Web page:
University of San Francisco’s Cultural Centers Diversity Resource Manual
The production of this resource manual would not have been possible without the collaborative effort of dedicated individuals and offices who gave their time and energy to this project. Thank you to numerous HESA practicum students, Cultural Centers student staff, staff from the form office of Multicultural Recruitment and Retention, and many students who provided content and suggestions for this third edition of the Diversity Resource Manual.
As you become a part of the USF and San Francisco community, your presence reflects a broader legacy of struggle by those who came before you. You are here not only because of your hard work and perseverance but also because of the support and love of family, friends, and others who advocated on your behalf to ensure your educational success. The Cultural Centers are here to help ensure that you reach your highest potential at USF. This Resource Manual was designed with you specifically in mind and is full of information that will aid you in your educational career here.
The Diversity Resources Manual is organized around one central question: what does it take to help historically marginalized and underserved students to succeed at USF?
College classes are a whole new level of studying and thinking. It is important to know what resources are available to you, and can support your academic needs. For some students, asking for help might mean getting tutoring, writing help, or finding a study group. For others it might mean getting academic advising to help you stay on track with your major and minor requirements. Even when feeling academically prepared, it is helpful to seek out campus resources to ensure your college success. Your tuition pays for these resources, so don’t forget to use them. Also, do not miss out on the opportunity to explore different disciplines, and take some interesting and challenging classes that may not have anything to do with your major.
Money and Finances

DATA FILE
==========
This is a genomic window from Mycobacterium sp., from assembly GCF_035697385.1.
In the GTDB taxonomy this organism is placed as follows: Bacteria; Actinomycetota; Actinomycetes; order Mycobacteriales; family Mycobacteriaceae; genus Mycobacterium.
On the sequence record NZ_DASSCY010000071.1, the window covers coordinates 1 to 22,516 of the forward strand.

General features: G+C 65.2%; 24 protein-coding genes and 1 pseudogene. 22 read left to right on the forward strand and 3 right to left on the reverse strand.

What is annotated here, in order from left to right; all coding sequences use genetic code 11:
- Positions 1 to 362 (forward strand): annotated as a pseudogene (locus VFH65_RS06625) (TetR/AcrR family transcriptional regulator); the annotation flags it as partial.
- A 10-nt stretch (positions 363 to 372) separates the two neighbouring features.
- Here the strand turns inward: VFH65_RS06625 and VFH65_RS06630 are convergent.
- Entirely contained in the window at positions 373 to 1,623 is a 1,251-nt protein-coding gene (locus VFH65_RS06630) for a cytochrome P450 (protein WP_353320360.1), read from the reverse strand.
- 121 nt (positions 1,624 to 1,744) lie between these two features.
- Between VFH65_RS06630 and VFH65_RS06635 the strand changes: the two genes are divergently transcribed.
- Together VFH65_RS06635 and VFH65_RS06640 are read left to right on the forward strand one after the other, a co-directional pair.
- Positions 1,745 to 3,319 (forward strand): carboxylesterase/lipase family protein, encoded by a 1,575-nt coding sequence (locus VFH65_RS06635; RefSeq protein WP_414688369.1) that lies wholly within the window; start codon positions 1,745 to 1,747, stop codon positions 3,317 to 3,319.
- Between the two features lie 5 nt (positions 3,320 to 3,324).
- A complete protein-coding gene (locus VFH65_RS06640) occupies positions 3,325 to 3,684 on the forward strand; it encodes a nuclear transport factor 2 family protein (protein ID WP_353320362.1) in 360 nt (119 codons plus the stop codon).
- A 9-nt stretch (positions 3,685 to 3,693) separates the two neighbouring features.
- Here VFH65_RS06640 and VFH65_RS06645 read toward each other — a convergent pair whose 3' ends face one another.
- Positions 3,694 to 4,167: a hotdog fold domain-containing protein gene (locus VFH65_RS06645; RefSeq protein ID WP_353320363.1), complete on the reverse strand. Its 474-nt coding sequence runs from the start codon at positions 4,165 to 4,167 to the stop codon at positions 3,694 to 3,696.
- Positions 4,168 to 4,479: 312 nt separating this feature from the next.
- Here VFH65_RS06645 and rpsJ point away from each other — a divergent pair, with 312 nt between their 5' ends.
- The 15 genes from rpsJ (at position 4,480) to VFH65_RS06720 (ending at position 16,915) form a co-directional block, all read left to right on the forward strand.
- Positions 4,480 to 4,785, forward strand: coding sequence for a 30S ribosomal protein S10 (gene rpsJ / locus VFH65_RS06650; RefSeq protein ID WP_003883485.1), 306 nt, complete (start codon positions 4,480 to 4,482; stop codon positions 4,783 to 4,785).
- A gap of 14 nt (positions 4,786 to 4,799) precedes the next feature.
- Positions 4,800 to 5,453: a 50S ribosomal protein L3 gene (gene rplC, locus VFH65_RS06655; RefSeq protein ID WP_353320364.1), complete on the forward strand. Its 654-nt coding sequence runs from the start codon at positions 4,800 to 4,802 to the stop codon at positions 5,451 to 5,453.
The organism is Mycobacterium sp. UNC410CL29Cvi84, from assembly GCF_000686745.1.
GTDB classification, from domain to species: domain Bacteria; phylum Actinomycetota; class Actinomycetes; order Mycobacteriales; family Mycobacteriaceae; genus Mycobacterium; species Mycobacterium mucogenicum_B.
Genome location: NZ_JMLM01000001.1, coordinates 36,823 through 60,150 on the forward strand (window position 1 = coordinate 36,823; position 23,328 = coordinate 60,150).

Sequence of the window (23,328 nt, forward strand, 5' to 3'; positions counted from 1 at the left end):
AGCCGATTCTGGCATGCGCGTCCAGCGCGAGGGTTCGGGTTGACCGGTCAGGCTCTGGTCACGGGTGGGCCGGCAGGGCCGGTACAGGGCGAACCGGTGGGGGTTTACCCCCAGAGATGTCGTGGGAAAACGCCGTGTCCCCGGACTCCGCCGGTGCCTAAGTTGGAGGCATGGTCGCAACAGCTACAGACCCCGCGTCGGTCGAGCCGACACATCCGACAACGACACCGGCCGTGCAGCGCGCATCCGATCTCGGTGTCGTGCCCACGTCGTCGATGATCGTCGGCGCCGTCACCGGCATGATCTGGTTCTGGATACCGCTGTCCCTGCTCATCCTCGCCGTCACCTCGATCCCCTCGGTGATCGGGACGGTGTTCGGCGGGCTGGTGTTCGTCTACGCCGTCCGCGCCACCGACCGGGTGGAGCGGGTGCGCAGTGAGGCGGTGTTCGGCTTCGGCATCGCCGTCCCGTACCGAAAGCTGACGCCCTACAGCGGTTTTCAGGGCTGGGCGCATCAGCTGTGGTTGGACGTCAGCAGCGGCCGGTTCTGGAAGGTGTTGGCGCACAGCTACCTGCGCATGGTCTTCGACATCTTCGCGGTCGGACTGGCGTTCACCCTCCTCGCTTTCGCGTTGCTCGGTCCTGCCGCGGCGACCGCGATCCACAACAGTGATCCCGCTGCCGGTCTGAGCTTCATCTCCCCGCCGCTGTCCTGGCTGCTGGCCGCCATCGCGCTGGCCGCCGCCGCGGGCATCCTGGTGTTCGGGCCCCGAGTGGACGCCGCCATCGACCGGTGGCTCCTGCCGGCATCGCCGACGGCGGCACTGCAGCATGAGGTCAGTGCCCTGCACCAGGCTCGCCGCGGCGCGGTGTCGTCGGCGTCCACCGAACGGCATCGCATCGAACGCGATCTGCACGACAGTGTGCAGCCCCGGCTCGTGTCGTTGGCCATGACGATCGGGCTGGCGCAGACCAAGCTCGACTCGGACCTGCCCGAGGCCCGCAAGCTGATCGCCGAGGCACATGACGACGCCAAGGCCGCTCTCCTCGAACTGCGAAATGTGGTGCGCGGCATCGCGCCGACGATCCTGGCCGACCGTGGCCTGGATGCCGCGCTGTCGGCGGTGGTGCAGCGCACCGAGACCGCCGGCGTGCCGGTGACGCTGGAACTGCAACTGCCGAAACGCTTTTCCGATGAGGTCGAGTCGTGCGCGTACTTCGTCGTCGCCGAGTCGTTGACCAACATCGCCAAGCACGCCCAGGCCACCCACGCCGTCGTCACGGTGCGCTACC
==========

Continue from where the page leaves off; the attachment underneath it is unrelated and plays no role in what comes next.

Figuring out how to pay for your college education can be another stressful part of college life. Set a financial plan early on to help avoid finding yourself in deep debt by the time you graduate. Make sure you understand your financial aid package, and review all financial aid opportunities available to you. Particularly if you will be accepting loans as a way to fund your education or will seek work study opportunities. Take the time to speak openly and honestly with your family and make sure they understand your financial aid as well.
No one makes it through college on their own. The key is learning how to balance academics, work, and fun. Find your community by exploring the student organizations on campus. Student club and organizations are a great way to meet new people, work on your leadership skills, and learn more about your identity. You bring a wealth of knowledge and experience as well! So don’t be afraid to share it. Tap into communities where you will be able to learn, share with others what you know, and give back while having a great time.
Community Specific Resources
As you familiarize yourself with the USF campus community, you will have the opportunity to create support systems amongst other students who share similar passions, goals, and backgrounds. Along with the help of your peers, this manual provides you with an array of information that aims to support first-generation college students, undocumented students, and the LGBTQ community in college.
Handling Stress, Transition, and Crisis
At some point, your experience at USF will be challenging. Take a moment to learn about the resources and recognize the signs of crisis and when you are in a bad place. Know that you are not alone in your struggle and that there are people who care about you both on and off campus.
Now that you’ve got a sense of some of the things you need to think about, click this link to explore the DRM!
Diversity Resource Manual »